The Fail Train: At the Beginning, I Just Wanted to Buy a Ticket

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I work in Downtown Los Angeles. I don’t live in Downtown Los Angeles. I don’t live anywhere close to Downtown Los Angeles. “How do you get to work?” you might ask.

Most of my commute to work involves the Metrolink, Southern California’s trusty regional commuter rail service. I drive about 15 minutes to the East Ontario Metrolink Station, which as you might have guessed, is in Ontario. I catch a train in the morning to Union Station in Los Angeles, and then hop on either the red or purple L.A. Metro subway line. I take the 7th Street/Metro Center stop and walk about 3 minutes to my office. I catch the train every morning and every evening I’m working in Los Angeles. It’s like clockwork, sort of…

Metrolink unfortunately suffers from a great number of problems. There are times when the engine has mechanical issues and won’t run, or other times when trains are delayed due to “track incursions” (something/somebody makes contact with a train). Sometimes there are signal issues or problems with the track switches. Sometimes the train is simply just late due to training and then has to wait for freight traffic to pass. There are a number of issues that plague what could be an amazing transportation system.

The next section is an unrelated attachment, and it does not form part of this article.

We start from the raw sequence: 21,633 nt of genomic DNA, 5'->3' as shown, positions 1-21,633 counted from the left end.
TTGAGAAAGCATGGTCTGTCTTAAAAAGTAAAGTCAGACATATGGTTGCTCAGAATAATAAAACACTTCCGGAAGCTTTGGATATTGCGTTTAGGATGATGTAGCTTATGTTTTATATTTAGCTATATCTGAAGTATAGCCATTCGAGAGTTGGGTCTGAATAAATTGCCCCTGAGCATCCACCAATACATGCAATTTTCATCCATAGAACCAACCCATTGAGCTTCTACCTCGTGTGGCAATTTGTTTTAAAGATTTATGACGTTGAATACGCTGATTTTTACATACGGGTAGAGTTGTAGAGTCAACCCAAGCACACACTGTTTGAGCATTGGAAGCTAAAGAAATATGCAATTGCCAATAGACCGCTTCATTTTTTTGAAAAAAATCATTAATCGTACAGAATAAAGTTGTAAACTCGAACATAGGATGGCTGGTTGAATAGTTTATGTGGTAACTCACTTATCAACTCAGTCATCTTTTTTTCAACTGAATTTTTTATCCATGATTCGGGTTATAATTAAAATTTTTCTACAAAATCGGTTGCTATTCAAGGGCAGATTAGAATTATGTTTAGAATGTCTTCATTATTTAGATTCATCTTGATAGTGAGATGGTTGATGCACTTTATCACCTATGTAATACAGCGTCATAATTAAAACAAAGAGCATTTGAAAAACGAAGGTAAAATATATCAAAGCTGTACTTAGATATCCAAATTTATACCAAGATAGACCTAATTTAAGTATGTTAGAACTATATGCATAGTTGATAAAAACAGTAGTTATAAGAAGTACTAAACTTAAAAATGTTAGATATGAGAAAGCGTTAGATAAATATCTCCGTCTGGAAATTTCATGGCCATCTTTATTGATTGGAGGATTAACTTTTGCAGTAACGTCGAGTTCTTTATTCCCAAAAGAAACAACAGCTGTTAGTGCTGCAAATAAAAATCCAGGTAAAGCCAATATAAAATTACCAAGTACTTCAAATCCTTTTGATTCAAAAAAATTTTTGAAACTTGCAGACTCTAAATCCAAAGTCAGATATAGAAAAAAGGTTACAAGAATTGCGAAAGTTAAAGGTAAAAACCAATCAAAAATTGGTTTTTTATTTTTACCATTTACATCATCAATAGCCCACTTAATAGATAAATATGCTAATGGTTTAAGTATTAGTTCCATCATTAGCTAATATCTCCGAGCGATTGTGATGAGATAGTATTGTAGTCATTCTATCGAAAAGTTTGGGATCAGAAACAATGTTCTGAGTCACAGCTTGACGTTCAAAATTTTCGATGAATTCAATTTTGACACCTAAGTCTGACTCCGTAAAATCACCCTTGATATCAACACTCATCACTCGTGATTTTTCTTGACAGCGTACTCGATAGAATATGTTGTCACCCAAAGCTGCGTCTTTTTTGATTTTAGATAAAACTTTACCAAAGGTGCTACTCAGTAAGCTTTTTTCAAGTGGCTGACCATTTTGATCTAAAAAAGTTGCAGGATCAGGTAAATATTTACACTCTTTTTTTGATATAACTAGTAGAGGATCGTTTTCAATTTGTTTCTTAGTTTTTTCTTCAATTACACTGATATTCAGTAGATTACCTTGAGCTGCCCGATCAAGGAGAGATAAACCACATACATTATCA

Before you can even experience any of that, however, you’re supposed to have a ticket. I purchase a monthly pass since it’s much cheaper than buying daily round-trip tickets. It’s hard to buy a ticket though when the ticket vending machine doesn’t work.

Observe…

  • February 2, 2015

So far, I’ve had to purchase my ticket in Downtown Los Angeles instead of at East Ontario, which makes me wonder:

What’s the likelihood that other stations are suffering from the same problem?

If I was a betting man (which I’m not), I would guess that ridership numbers for Metrolink are probably inaccurate due to the number of people that experience this issue. People are supposed to buy a ticket when they get to their destination, but I’m guess most probably don’t buy a round-trip ticket when they get to where they’re going. Why buy a round-trip ticket when you got travel to your destination for free?

I don’t know what the point of all this is (i.e., the point of this post), but I just thought I’d share with you folks out there (all three of you that read my posts) what goes on in the life of a daily Metrolink commuter.